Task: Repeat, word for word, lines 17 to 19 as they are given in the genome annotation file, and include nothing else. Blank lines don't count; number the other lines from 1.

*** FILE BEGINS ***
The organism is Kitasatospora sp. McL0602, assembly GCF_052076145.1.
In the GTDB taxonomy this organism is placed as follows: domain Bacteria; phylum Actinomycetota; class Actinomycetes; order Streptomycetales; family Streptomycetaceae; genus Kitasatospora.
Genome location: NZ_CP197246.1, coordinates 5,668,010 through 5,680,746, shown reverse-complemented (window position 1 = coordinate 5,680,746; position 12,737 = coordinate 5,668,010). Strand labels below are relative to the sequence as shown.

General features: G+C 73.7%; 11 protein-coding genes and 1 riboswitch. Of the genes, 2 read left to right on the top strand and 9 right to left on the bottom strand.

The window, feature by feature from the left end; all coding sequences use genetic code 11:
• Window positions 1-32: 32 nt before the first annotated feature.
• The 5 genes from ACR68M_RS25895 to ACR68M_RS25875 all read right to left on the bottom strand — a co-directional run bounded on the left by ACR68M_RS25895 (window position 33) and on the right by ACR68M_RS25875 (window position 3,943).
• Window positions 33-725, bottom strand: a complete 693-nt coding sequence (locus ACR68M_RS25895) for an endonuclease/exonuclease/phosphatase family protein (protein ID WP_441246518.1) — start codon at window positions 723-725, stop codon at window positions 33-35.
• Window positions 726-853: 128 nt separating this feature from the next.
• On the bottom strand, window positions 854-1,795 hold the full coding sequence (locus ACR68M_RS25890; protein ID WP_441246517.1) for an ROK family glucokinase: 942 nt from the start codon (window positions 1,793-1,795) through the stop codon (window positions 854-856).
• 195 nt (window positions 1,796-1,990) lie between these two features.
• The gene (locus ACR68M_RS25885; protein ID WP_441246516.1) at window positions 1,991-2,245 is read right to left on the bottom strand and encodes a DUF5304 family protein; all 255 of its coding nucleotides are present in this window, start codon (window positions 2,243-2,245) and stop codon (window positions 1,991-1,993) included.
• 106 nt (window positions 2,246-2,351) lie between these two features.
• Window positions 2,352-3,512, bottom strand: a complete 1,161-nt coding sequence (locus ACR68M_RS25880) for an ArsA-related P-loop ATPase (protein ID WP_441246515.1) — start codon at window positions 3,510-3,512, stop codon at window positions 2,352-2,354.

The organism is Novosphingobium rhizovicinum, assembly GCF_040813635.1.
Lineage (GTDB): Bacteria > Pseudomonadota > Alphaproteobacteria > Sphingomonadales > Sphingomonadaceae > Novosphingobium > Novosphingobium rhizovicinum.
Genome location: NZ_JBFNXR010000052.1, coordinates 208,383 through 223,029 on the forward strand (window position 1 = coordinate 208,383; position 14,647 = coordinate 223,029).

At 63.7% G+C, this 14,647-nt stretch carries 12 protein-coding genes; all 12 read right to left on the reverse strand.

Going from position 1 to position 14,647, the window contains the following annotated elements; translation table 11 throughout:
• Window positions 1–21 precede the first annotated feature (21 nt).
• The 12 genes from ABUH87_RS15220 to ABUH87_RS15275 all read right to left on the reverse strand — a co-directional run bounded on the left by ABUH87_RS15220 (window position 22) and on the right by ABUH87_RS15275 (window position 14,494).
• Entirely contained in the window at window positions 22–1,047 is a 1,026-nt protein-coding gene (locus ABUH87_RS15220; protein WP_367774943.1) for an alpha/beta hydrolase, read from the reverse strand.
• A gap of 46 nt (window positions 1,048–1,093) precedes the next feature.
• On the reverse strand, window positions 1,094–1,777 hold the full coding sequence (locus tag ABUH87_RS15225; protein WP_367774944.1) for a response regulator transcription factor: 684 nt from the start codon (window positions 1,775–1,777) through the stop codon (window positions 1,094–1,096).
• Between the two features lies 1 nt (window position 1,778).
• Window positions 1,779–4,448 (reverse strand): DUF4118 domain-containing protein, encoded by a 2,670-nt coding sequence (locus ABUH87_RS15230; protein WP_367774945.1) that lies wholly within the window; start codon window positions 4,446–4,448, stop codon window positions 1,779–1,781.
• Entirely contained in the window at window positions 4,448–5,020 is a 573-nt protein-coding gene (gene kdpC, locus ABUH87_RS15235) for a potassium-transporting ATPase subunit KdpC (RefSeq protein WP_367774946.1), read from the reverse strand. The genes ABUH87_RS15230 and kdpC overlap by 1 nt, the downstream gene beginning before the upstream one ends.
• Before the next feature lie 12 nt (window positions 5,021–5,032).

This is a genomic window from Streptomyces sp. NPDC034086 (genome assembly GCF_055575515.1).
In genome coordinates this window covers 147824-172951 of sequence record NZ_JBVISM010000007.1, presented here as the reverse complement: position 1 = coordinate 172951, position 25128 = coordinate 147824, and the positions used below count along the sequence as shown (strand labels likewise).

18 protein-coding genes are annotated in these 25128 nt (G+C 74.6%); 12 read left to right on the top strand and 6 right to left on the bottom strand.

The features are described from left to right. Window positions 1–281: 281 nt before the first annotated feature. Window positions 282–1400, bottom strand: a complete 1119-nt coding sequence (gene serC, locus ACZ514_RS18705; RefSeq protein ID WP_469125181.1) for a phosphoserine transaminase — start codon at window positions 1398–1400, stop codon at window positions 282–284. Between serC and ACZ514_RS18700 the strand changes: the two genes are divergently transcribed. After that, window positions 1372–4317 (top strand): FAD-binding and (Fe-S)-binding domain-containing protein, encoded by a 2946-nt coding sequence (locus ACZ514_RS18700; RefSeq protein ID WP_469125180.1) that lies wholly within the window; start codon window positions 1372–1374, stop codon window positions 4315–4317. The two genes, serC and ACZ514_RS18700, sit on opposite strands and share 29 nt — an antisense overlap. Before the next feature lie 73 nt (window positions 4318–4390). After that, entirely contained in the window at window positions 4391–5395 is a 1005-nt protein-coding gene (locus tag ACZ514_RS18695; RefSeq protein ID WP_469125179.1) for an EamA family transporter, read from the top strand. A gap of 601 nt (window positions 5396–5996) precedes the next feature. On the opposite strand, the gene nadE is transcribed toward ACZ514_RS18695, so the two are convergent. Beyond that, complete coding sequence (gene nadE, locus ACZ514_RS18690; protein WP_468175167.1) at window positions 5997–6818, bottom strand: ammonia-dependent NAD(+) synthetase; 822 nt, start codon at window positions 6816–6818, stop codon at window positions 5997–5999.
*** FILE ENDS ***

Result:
Genome location: NZ_JBFNXR010000052.1, coordinates 208,383 through 223,029 on the forward strand (window position 1 = coordinate 208,383; position 14,647 = coordinate 223,029).

At 63.7% G+C, this 14,647-nt stretch carries 12 protein-coding genes; all 12 read right to left on the reverse strand.

Going from position 1 to position 14,647, the window contains the following annotated elements; translation table 11 throughout: